Pilgrimage To A Woodworking Tool Store Holy Place

Finally made the pilgrimage to Hida Tool & Hardware Co..
Like many places of myth and legend - The Alamo, with a Wool- worths store acrossed the street - Hida Tools was not at all like I expected. Narrower than I'd imagined - narrower than my living room - with some sort of screen just behind the tall narrow display window obstructing the view inside, the outside gave no indication of legendary tools on the wall shelves in the store.
Inside there were no glass display cases, with special lights to "properly present the tools" I've only read and heard about. Instead, they sit on shallow shelves, many in thin cardboard boxes, some sharing a box with several of its twins - five or six 6mm bench chisels, each in its own thin plastic bag, hand written price - in ball point pen - on a white paper tag.
Next to the chisels, hanging on a piece of plywood, fine toothed pull saws, blades in thin plastic sleeves, price on white paper tags. No UPCs, no bar codes, no printed item number on anything in the store.
Next to the saws are Japanese waterstones. In a wooden box, a single stone, about the size of a brick. White paper price tag - $1,180. Very, very carefully place that one back on the shelf before taking another breath.
The rest of the pilgrimage was a blur - sensory overload. Left the store with a small blue plastic bag containing - 3mm Masashige brand specially-designed white steel dovetail chisel - the sides beveled at 75 degrees to get into the corners of dovetail tail sockets - the place that keeps otherwise perfectly cut dovetails from fitting together just so. - a small squeeze bottle of camelia oil (which doesn't smell like camelias) - the special little screw lid camelia oil applicator - the book "The Care and Use of Japanese Woodworking Tools by Kip Mesirowand Ron Herman - some bonsai wire, small ball cutter pruning pliers and small pruning shears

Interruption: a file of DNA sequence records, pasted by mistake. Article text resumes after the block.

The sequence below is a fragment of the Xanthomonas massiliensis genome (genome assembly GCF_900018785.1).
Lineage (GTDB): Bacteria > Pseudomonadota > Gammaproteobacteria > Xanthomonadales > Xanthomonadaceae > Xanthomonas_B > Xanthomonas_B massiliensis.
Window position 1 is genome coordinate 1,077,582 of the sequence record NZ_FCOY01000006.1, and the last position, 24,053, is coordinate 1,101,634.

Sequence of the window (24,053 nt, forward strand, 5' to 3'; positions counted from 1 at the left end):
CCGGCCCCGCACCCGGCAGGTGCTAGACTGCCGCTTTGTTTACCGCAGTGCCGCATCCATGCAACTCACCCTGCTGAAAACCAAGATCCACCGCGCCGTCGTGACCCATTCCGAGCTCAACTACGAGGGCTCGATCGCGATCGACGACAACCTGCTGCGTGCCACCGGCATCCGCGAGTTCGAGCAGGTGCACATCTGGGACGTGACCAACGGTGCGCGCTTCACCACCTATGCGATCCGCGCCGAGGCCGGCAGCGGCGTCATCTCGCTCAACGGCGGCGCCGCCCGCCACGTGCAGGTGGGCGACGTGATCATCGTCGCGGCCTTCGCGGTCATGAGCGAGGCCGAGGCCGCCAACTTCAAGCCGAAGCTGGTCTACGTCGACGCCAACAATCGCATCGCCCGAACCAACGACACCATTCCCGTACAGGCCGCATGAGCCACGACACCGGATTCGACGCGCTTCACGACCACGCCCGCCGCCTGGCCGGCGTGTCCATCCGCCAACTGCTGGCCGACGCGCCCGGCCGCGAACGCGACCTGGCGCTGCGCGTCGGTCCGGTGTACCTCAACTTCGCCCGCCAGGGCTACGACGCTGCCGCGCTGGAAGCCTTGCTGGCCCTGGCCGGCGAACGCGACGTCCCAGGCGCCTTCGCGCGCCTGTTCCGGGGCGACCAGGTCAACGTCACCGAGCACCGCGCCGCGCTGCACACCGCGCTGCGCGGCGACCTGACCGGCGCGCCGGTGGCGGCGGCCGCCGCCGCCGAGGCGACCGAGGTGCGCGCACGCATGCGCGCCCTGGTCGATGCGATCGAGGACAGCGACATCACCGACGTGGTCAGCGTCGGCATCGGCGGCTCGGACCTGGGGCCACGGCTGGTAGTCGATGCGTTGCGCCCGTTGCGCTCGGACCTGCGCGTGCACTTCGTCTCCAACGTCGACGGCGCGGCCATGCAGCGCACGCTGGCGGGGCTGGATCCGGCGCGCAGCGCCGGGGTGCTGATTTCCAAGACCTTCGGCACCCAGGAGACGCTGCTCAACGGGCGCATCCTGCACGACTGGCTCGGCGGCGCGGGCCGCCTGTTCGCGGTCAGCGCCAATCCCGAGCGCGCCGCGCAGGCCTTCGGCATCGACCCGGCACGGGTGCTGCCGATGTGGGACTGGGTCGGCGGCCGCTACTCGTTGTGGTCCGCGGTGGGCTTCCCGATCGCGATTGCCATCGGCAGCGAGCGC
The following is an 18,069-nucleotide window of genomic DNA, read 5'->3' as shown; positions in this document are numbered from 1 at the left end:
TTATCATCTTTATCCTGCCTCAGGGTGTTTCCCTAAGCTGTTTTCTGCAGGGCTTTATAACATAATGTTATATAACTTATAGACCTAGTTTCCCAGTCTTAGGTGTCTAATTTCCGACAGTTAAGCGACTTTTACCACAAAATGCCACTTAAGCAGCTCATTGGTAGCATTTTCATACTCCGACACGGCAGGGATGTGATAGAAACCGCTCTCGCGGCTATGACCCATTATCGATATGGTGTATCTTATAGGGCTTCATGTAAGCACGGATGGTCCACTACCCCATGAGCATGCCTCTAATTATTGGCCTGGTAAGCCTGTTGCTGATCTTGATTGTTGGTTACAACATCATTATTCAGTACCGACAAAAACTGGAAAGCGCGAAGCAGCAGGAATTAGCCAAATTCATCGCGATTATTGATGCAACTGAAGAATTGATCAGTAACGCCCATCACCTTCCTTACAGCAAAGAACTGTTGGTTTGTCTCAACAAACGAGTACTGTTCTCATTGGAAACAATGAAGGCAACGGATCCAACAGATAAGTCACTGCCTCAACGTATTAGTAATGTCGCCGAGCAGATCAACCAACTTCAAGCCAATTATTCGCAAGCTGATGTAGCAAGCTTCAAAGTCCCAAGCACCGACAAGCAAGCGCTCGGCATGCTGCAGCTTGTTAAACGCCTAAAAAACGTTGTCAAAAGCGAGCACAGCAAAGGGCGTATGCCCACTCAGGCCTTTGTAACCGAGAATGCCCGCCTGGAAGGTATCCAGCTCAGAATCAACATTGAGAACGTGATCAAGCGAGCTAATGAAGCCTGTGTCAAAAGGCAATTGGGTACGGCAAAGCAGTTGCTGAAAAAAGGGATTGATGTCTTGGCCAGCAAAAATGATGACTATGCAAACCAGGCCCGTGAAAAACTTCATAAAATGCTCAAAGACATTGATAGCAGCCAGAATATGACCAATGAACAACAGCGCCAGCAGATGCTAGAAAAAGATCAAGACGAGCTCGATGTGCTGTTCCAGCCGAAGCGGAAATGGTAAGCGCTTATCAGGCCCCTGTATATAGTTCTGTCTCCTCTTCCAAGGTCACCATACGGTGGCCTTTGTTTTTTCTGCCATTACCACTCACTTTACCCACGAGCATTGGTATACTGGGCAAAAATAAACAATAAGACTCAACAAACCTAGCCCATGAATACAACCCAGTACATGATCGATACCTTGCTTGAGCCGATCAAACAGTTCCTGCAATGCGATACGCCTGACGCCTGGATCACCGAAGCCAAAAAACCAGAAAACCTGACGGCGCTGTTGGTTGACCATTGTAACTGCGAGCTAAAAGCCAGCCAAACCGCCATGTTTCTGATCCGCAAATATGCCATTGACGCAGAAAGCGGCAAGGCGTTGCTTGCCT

Safe bet this wasn't my last trip to Hida - but only after the checking account recovers a bit.
Robland Factory in Brugge, Belgium - check Hida Tool and Hardware Co., Berkeley, California, USA -check
Still on the list Lee Valley Lie Nielsen Knight Toolworks JoinTech
Your pilgrimage list?
charlie b
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charlieb wrote:

I don't know if LV falls into the same category, but at my skill level, I felt the same the first time I walked into the store here. And I think you summed it up perfectly with "sensory overload". Kid in a candyshop.
When I first stepped foot in the Lee Valley store here, I was on a mission for one single item, and knew what I wanted. Being results oriented, I was too enmeshed in the ordering process to really notice where I was until I slowed down a bit at the order desk.
Then I looked around and was drawn into it. There were tools the likes of which I had no clue. Without a label on them, I'd never know what to call them. Even with a label, I was out of my depth to figure out what purpose they had in life.
Like you with Hida, that was only the beginning of my many trips to the store. Sure you'll go back. Hell, you may even some day walk in and say "I'll take that $1200 waterstone please". Or maybe not. But you'll look at it again and a smile will come to your face.